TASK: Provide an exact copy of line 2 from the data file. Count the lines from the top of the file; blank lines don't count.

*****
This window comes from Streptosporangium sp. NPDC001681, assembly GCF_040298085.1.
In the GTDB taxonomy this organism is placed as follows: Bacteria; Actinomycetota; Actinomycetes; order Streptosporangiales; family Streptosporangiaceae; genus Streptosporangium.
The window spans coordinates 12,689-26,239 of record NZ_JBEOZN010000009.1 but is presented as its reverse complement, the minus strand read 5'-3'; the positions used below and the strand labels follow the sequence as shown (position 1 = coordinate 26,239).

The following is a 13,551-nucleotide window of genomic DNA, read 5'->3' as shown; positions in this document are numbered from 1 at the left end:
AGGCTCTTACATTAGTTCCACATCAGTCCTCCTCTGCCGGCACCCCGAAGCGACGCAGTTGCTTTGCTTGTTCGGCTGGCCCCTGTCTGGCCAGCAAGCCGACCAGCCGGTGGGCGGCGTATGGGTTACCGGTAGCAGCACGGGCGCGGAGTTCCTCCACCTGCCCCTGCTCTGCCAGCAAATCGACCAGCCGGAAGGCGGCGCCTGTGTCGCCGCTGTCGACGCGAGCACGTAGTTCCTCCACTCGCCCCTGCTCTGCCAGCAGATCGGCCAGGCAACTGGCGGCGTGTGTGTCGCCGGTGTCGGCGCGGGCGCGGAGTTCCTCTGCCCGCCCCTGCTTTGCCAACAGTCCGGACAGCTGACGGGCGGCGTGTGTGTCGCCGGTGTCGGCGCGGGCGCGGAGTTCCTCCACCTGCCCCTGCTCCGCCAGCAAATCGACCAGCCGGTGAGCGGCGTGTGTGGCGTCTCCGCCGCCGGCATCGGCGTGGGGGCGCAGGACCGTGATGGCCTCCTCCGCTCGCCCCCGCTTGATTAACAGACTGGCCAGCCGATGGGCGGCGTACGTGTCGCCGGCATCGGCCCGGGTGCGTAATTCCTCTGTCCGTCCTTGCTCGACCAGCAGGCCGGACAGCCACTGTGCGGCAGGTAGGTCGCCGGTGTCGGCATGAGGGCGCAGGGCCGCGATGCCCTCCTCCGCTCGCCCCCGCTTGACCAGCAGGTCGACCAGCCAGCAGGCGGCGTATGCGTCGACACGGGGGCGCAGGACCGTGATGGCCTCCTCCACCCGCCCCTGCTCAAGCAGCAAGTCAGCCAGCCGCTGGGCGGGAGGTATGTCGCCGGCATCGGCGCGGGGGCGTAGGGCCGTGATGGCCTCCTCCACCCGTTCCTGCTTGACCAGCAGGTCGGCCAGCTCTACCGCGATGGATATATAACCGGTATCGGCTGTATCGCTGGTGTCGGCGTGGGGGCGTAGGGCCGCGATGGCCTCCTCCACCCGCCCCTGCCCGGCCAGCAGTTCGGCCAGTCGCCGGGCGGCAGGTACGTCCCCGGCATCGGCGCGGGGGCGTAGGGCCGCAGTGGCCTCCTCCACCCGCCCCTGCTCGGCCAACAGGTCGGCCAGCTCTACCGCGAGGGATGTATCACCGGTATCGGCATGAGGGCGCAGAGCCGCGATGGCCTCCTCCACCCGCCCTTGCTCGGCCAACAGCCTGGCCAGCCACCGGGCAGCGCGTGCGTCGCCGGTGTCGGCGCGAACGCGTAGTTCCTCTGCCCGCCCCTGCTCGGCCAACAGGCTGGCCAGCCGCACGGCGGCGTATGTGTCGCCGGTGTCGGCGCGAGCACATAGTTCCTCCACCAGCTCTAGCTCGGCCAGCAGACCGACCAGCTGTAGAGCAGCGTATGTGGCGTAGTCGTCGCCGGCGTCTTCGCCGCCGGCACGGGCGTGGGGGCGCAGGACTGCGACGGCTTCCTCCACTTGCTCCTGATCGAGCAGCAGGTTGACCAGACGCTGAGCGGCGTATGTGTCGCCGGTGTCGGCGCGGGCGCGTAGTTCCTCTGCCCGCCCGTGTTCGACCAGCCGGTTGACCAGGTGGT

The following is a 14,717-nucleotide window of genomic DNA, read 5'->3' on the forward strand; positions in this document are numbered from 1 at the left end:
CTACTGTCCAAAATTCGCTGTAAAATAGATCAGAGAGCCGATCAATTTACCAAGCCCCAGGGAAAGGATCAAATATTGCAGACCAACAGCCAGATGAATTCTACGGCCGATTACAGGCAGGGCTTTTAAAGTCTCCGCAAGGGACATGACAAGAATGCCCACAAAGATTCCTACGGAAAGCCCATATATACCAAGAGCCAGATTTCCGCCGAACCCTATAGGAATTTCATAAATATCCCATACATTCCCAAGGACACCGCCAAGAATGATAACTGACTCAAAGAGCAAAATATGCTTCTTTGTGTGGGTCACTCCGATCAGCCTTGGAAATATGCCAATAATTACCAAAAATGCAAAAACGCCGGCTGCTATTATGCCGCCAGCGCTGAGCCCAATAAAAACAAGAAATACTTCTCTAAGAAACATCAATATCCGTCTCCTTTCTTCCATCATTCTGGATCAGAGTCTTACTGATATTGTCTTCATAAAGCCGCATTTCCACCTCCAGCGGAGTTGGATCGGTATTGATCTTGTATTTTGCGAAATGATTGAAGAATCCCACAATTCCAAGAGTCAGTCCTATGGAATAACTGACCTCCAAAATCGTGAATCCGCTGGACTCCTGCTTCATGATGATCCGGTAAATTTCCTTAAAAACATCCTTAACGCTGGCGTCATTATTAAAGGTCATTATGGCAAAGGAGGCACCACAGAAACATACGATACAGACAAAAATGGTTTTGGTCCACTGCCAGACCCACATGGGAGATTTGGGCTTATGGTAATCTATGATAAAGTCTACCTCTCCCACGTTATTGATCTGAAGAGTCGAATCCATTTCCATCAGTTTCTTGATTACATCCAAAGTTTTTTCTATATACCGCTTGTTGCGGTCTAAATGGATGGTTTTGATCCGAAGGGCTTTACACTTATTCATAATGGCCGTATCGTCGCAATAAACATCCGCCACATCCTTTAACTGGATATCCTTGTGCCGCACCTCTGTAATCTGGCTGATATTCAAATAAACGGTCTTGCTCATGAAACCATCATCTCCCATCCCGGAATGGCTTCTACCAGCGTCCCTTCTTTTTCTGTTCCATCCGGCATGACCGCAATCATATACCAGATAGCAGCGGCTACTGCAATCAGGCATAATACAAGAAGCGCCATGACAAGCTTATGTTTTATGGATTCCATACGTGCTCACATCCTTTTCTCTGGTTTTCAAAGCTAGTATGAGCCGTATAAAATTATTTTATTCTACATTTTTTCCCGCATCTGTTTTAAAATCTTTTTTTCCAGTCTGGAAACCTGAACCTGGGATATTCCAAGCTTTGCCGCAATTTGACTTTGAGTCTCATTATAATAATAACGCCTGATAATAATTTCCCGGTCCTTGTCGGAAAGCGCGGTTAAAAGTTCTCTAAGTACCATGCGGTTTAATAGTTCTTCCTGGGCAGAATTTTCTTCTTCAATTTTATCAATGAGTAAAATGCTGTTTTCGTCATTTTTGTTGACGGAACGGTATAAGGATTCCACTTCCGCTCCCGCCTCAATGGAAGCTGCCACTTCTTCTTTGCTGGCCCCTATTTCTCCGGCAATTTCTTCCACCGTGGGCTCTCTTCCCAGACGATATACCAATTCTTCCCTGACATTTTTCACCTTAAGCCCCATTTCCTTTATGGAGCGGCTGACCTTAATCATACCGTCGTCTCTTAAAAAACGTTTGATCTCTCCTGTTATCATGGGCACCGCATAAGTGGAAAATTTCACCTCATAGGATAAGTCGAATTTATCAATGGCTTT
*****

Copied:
In the GTDB taxonomy this organism is placed as follows: Bacteria; Actinomycetota; Actinomycetes; order Streptosporangiales; family Streptosporangiaceae; genus Streptosporangium.